Number six, bad service. You can't put a price on good service, but with frequent phone calls, refusal to repair or troubleshoot faulty equipment, and delays in responding to complaints, you can definitely put a price on bad service.


Number seven, missed opportunities. Ideally, you want a rotary valve that does more than just work. Ideally, you want optimal performance that gains efficiencies for your line, such as reduced energy consumption, features for faster cleaning, design for effective material release and zero dead zones.
Metering consistency, coatings for reduced wear and longer life cycle, shaft seals that don't have to be adjusted. With a cheaper valve, chances are you are missing these opportunities. And it's not just that you're losing money, it's that you're failing to make more money when you could be.


Simply put, a cheaply made valve not only means paying more, it means getting less. Less efficiency, less performance, and much less ROI.


Now that we've given reasons why cheap, bolted together equipment is unreliable and ultimately more costly, we don't want to leave you hanging. So we've made a short list of questions that you can ask your supplier during the buying process to help you ensure you're getting the most efficient high performance valve for your line.


Number one: Where and how is the valve made? Make sure you're getting quality materials, preferably local, that are cast and not pieced together. You want a durable piece of equipment that will last as long as possible. Number two: Does it meet industry safety standards? We wish you didn't have to ask this, but from our experience, you should. Safety compliant features should come as standard, not extra. Number three: How will this valve optimize my specific process? The answer will vary according to your application, but whatever it is, the answer should demonstrate a knowledge of your priorities and your process. Whether it's quick-clean features or coatings for abrasion resistance, your supplier should be able to walk you through the equipment's features and benefits beyond just saying, "This is really good for feeding." Number four, what happens if it breaks down or fails? Get a sense of what kind of support waits for you if you need it. Your supplier should stand behind their products, eager to help when needed. Number five: How much? Hey, we never said that price wasn't important. Your suppliers should be able to offer a competitive price for the value they bring.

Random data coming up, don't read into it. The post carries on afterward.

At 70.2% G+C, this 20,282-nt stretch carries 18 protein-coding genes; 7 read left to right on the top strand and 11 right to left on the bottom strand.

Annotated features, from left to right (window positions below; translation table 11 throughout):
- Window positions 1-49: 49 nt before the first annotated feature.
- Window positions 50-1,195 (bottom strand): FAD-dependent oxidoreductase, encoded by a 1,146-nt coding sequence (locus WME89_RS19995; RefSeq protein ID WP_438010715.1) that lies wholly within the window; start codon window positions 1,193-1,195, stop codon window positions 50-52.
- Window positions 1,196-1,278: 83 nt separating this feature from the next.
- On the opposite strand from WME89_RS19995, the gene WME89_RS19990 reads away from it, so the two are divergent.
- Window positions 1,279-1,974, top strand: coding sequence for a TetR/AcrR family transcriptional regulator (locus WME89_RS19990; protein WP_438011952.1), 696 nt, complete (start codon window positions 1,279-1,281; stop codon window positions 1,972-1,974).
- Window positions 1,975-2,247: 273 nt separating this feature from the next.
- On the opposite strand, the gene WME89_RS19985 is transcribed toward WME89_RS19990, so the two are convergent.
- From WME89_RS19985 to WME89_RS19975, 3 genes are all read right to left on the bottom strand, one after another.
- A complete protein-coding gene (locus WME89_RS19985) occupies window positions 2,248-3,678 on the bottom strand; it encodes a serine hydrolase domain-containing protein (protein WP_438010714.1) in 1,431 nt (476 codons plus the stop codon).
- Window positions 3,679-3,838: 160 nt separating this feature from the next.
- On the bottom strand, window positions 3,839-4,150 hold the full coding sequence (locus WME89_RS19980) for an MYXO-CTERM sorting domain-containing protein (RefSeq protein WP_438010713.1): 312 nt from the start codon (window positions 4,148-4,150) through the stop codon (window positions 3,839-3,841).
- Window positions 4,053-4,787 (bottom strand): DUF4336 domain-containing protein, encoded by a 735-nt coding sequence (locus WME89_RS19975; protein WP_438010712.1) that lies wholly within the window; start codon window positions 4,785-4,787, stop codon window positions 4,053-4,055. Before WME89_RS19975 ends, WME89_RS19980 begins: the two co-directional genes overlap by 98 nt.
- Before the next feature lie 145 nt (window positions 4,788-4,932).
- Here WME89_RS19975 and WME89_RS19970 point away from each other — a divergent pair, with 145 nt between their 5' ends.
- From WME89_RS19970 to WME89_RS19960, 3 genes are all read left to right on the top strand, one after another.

Before we wrap up, we want to add one more thing. A lot of people think they're stuck with their existing valve manufacturer because their valves were built to a certain size or to accommodate certain equipment. This is not the case, at least not with us. It is absolutely possible to build a custom valve to pre-existing size specifications. We do it all the time. So no, you are not stuck with your old valve. Thanks for joining us today for our webinar on why you can't afford a cheap valve. If you have any questions, please do call us or e-mail us. Thank you and take care.